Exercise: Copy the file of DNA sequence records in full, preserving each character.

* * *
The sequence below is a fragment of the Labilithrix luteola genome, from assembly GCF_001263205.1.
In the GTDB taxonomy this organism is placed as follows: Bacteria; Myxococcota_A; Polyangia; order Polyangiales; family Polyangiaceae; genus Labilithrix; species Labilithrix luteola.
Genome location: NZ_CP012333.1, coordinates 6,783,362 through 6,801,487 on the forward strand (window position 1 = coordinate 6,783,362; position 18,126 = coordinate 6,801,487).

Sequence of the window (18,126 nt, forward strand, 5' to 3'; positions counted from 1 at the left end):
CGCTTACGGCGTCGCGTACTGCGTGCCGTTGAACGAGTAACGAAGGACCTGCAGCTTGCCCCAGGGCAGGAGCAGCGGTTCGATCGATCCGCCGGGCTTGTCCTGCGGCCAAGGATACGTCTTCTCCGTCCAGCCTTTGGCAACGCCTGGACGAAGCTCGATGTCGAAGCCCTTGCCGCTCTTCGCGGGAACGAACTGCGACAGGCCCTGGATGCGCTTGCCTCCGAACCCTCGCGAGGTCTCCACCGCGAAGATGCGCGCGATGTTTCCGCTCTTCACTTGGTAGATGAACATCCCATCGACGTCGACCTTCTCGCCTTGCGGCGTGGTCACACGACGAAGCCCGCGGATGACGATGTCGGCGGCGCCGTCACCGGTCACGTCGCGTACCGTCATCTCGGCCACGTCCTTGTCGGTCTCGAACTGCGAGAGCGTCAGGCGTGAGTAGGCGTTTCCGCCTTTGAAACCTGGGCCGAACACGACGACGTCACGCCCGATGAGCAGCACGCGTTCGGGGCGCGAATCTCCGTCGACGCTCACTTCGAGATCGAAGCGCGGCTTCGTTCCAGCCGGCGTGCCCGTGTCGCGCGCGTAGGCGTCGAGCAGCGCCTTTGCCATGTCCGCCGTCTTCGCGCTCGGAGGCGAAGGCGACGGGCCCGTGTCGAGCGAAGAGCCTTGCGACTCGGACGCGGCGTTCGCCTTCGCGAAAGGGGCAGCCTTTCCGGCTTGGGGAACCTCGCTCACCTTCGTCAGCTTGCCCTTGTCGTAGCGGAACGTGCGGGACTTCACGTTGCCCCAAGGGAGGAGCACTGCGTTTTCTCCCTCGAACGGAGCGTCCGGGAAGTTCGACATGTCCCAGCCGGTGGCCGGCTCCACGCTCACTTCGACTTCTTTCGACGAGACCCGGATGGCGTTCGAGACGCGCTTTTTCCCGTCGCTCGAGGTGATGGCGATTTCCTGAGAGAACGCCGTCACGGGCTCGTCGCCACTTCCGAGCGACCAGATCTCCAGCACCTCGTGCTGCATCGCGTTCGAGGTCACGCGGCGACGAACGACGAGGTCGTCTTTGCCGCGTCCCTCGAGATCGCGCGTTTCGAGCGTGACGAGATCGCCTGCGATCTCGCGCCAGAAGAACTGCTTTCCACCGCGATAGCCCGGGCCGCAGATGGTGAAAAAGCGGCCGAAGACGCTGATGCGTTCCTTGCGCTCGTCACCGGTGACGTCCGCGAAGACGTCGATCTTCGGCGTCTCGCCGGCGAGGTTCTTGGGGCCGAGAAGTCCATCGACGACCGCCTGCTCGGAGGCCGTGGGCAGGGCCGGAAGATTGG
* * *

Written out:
The sequence below is a fragment of the Labilithrix luteola genome, from assembly GCF_001263205.1.
In the GTDB taxonomy this organism is placed as follows: Bacteria; Myxococcota_A; Polyangia; order Polyangiales; family Polyangiaceae; genus Labilithrix; species Labilithrix luteola.
Genome location: NZ_CP012333.1, coordinates 6,783,362 through 6,801,487 on the forward strand (window position 1 = coordinate 6,783,362; position 18,126 = coordinate 6,801,487).

Sequence of the window (18,126 nt, forward strand, 5' to 3'; positions counted from 1 at the left end):
CGCTTACGGCGTCGCGTACTGCGTGCCGTTGAACGAGTAACGAAGGACCTGCAGCTTGCCCCAGGGCAGGAGCAGCGGTTCGATCGATCCGCCGGGCTTGTCCTGCGGCCAAGGATACGTCTTCTCCGTCCAGCCTTTGGCAACGCCTGGACGAAGCTCGATGTCGAAGCCCTTGCCGCTCTTCGCGGGAACGAACTGCGACAGGCCCTGGATGCGCTTGCCTCCGAACCCTCGCGAGGTCTCCACCGCGAAGATGCGCGCGATGTTTCCGCTCTTCACTTGGTAGATGAACATCCCATCGACGTCGACCTTCTCGCCTTGCGGCGTGGTCACACGACGAAGCCCGCGGATGACGATGTCGGCGGCGCCGTCACCGGTCACGTCGCGTACCGTCATCTCGGCCACGTCCTTGTCGGTCTCGAACTGCGAGAGCGTCAGGCGTGAGTAGGCGTTTCCGCCTTTGAAACCTGGGCCGAACACGACGACGTCACGCCCGATGAGCAGCACGCGTTCGGGGCGCGAATCTCCGTCGACGCTCACTTCGAGATCGAAGCGCGGCTTCGTTCCAGCCGGCGTGCCCGTGTCGCGCGCGTAGGCGTCGAGCAGCGCCTTTGCCATGTCCGCCGTCTTCGCGCTCGGAGGCGAAGGCGACGGGCCCGTGTCGAGCGAAGAGCCTTGCGACTCGGACGCGGCGTTCGCCTTCGCGAAAGGGGCAGCCTTTCCGGCTTGGGGAACCTCGCTCACCTTCGTCAGCTTGCCCTTGTCGTAGCGGAACGTGCGGGACTTCACGTTGCCCCAAGGGAGGAGCACTGCGTTTTCTCCCTCGAACGGAGCGTCCGGGAAGTTCGACATGTCCCAGCCGGTGGCCGGCTCCACGCTCACTTCGACTTCTTTCGACGAGACCCGGATGGCGTTCGAGACGCGCTTTTTCCCGTCGCTCGAGGTGATGGCGATTTCCTGAGAGAACGCCGTCACGGGCTCGTCGCCACTTCCGAGCGACCAGATCTCCAGCACCTCGTGCTGCATCGCGTTCGAGGTCACGCGGCGACGAACGACGAGGTCGTCTTTGCCGCGTCCCTCGAGATCGCGCGTTTCGAGCGTGACGAGATCGCCTGCGATCTCGCGCCAGAAGAACTGCTTTCCACCGCGATAGCCCGGGCCGCAGATGGTGAAAAAGCGGCCGAAGACGCTGATGCGTTCCTTGCGCTCGTCACCGGTGACGTCCGCGAAGACGTCGATCTTCGGCGTCTCGCCGGCGAGGTTCTTGGGGCCGAGAAGTCCATCGACGACCGCCTGCTCGGAGGCCGTGGGCAGGGCCGGAAGATTGG